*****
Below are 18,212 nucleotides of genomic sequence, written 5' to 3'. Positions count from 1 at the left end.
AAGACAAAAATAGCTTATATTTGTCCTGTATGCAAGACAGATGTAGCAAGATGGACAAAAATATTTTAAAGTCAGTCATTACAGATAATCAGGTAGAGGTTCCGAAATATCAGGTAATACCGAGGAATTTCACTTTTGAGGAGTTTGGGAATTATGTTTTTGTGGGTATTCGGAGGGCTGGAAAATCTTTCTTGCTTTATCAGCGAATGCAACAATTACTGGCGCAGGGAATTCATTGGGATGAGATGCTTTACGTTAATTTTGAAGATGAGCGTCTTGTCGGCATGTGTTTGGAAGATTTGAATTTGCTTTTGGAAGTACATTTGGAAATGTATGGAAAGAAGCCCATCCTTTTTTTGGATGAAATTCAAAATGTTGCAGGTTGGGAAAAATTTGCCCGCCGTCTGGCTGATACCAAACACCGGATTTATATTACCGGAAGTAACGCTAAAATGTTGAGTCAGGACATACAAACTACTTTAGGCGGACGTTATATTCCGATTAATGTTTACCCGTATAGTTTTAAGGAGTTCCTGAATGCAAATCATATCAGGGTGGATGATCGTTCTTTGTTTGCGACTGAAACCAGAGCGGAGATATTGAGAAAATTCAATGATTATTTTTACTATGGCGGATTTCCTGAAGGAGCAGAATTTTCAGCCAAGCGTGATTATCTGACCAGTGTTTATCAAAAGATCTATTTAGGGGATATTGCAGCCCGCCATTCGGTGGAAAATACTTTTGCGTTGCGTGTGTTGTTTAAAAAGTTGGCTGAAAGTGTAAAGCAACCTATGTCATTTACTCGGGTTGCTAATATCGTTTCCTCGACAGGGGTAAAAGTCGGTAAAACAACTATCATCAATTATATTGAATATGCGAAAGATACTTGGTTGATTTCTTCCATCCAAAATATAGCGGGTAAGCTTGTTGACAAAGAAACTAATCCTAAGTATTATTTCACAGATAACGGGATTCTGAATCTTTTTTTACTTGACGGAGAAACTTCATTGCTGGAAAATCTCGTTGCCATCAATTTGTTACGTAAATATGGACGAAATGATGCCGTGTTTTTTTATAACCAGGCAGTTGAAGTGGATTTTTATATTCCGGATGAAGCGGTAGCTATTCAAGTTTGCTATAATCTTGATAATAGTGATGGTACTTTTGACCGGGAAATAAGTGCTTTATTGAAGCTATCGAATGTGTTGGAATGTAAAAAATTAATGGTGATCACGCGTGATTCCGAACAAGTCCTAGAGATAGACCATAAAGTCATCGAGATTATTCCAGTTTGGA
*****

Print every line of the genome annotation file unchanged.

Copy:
Below are 18,212 nucleotides of genomic sequence, written 5' to 3'. Positions count from 1 at the left end.
AAGACAAAAATAGCTTATATTTGTCCTGTATGCAAGACAGATGTAGCAAGATGGACAAAAATATTTTAAAGTCAGTCATTACAGATAATCAGGTAGAGGTTCCGAAATATCAGGTAATACCGAGGAATTTCACTTTTGAGGAGTTTGGGAATTATGTTTTTGTGGGTATTCGGAGGGCTGGAAAATCTTTCTTGCTTTATCAGCGAATGCAACAATTACTGGCGCAGGGAATTCATTGGGATGAGATGCTTTACGTTAATTTTGAAGATGAGCGTCTTGTCGGCATGTGTTTGGAAGATTTGAATTTGCTTTTGGAAGTACATTTGGAAATGTATGGAAAGAAGCCCATCCTTTTTTTGGATGAAATTCAAAATGTTGCAGGTTGGGAAAAATTTGCCCGCCGTCTGGCTGATACCAAACACCGGATTTATATTACCGGAAGTAACGCTAAAATGTTGAGTCAGGACATACAAACTACTTTAGGCGGACGTTATATTCCGATTAATGTTTACCCGTATAGTTTTAAGGAGTTCCTGAATGCAAATCATATCAGGGTGGATGATCGTTCTTTGTTTGCGACTGAAACCAGAGCGGAGATATTGAGAAAATTCAATGATTATTTTTACTATGGCGGATTTCCTGAAGGAGCAGAATTTTCAGCCAAGCGTGATTATCTGACCAGTGTTTATCAAAAGATCTATTTAGGGGATATTGCAGCCCGCCATTCGGTGGAAAATACTTTTGCGTTGCGTGTGTTGTTTAAAAAGTTGGCTGAAAGTGTAAAGCAACCTATGTCATTTACTCGGGTTGCTAATATCGTTTCCTCGACAGGGGTAAAAGTCGGTAAAACAACTATCATCAATTATATTGAATATGCGAAAGATACTTGGTTGATTTCTTCCATCCAAAATATAGCGGGTAAGCTTGTTGACAAAGAAACTAATCCTAAGTATTATTTCACAGATAACGGGATTCTGAATCTTTTTTTACTTGACGGAGAAACTTCATTGCTGGAAAATCTCGTTGCCATCAATTTGTTACGTAAATATGGACGAAATGATGCCGTGTTTTTTTATAACCAGGCAGTTGAAGTGGATTTTTATATTCCGGATGAAGCGGTAGCTATTCAAGTTTGCTATAATCTTGATAATAGTGATGGTACTTTTGACCGGGAAATAAGTGCTTTATTGAAGCTATCGAATGTGTTGGAATGTAAAAAATTAATGGTGATCACGCGTGATTCCGAACAAGTCCTAGAGATAGACCATAAAGTCATCGAGATTATTCCAGTTTGGA